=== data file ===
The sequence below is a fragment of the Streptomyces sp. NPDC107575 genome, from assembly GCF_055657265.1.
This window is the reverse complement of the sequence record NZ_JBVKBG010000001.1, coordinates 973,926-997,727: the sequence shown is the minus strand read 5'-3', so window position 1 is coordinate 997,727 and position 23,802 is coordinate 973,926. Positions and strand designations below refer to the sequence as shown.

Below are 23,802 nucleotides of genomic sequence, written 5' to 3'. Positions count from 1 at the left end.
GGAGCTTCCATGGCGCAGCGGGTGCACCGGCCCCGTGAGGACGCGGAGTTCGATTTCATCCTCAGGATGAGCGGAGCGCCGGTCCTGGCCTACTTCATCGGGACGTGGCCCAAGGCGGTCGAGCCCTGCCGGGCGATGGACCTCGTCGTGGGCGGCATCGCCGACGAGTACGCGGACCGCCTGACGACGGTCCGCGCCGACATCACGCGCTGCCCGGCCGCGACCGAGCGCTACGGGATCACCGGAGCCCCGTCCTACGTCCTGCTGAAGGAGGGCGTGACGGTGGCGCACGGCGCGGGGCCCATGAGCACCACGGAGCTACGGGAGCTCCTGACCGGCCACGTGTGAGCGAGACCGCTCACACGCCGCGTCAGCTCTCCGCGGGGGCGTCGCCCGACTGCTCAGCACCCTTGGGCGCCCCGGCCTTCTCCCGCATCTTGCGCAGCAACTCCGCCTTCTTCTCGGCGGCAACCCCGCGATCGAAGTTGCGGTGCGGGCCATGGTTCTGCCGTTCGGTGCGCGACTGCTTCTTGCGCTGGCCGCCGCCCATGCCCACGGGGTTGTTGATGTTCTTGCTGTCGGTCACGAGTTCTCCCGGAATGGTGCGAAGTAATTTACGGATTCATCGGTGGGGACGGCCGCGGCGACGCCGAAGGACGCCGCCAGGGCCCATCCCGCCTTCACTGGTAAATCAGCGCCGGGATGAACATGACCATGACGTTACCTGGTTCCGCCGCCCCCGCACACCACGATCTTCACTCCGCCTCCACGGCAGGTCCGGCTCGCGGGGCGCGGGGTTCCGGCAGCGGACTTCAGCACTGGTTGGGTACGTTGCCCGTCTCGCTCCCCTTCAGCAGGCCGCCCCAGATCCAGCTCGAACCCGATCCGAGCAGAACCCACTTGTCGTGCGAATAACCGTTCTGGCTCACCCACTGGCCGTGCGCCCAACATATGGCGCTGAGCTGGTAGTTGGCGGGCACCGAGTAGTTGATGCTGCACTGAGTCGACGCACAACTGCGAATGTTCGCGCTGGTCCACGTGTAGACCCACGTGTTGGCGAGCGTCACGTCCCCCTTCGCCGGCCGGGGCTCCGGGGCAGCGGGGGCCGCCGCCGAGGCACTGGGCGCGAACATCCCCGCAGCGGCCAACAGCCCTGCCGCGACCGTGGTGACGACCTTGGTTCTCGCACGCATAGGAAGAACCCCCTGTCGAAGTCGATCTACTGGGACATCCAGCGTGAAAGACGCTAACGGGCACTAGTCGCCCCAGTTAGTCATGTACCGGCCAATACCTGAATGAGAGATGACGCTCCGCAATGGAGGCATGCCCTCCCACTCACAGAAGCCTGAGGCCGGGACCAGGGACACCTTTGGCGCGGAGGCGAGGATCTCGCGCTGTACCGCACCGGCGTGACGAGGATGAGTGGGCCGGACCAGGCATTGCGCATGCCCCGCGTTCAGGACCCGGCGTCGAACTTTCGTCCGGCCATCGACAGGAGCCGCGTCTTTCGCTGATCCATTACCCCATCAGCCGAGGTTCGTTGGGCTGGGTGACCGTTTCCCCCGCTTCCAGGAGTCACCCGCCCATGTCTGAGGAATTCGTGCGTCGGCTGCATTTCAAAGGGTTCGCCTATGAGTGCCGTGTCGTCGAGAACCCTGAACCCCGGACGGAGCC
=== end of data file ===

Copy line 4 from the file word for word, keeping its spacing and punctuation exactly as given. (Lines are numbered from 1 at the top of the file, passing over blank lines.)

GGAGCTTCCATGGCGCAGCGGGTGCACCGGCCCCGTGAGGACGCGGAGTTCGATTTCATCCTCAGGATGAGCGGAGCGCCGGTCCTGGCCTACTTCATCGGGACGTGGCCCAAGGCGGTCGAGCCCTGCCGGGCGATGGACCTCGTCGTGGGCGGCATCGCCGACGAGTACGCGGACCGCCTGACGACGGTCCGCGCCGACATCACGCGCTGCCCGGCCGCGACCGAGCGCTACGGGATCACCGGAGCCCCGTCCTACGTCCTGCTGAAGGAGGGCGTGACGGTGGCGCACGGCGCGGGGCCCATGAGCACCACGGAGCTACGGGAGCTCCTGACCGGCCACGTGTGAGCGAGACCGCTCACACGCCGCGTCAGCTCTCCGCGGGGGCGTCGCCCGACTGCTCAGCACCCTTGGGCGCCCCGGCCTTCTCCCGCATCTTGCGCAGCAACTCCGCCTTCTTCTCGGCGGCAACCCCGCGATCGAAGTTGCGGTGCGGGCCATGGTTCTGCCGTTCGGTGCGCGACTGCTTCTTGCGCTGGCCGCCGCCCATGCCCACGGGGTTGTTGATGTTCTTGCTGTCGGTCACGAGTTCTCCCGGAATGGTGCGAAGTAATTTACGGATTCATCGGTGGGGACGGCCGCGGCGACGCCGAAGGACGCCGCCAGGGCCCATCCCGCCTTCACTGGTAAATCAGCGCCGGGATGAACATGACCATGACGTTACCTGGTTCCGCCGCCCCCGCACACCACGATCTTCACTCCGCCTCCACGGCAGGTCCGGCTCGCGGGGCGCGGGGTTCCGGCAGCGGACTTCAGCACTGGTTGGGTACGTTGCCCGTCTCGCTCCCCTTCAGCAGGCCGCCCCAGATCCAGCTCGAACCCGATCCGAGCAGAACCCACTTGTCGTGCGAATAACCGTTCTGGCTCACCCACTGGCCGTGCGCCCAACATATGGCGCTGAGCTGGTAGTTGGCGGGCACCGAGTAGTTGATGCTGCACTGAGTCGACGCACAACTGCGAATGTTCGCGCTGGTCCACGTGTAGACCCACGTGTTGGCGAGCGTCACGTCCCCCTTCGCCGGCCGGGGCTCCGGGGCAGCGGGGGCCGCCGCCGAGGCACTGGGCGCGAACATCCCCGCAGCGGCCAACAGCCCTGCCGCGACCGTGGTGACGACCTTGGTTCTCGCACGCATAGGAAGAACCCCCTGTCGAAGTCGATCTACTGGGACATCCAGCGTGAAAGACGCTAACGGGCACTAGTCGCCCCAGTTAGTCATGTACCGGCCAATACCTGAATGAGAGATGACGCTCCGCAATGGAGGCATGCCCTCCCACTCACAGAAGCCTGAGGCCGGGACCAGGGACACCTTTGGCGCGGAGGCGAGGATCTCGCGCTGTACCGCACCGGCGTGACGAGGATGAGTGGGCCGGACCAGGCATTGCGCATGCCCCGCGTTCAGGACCCGGCGTCGAACTTTCGTCCGGCCATCGACAGGAGCCGCGTCTTTCGCTGATCCATTACCCCATCAGCCGAGGTTCGTTGGGCTGGGTGACCGTTTCCCCCGCTTCCAGGAGTCACCCGCCCATGTCTGAGGAATTCGTGCGTCGGCTGCATTTCAAAGGGTTCGCCTATGAGTGCCGTGTCGTCGAGAACCCTGAACCCCGGACGGAGCC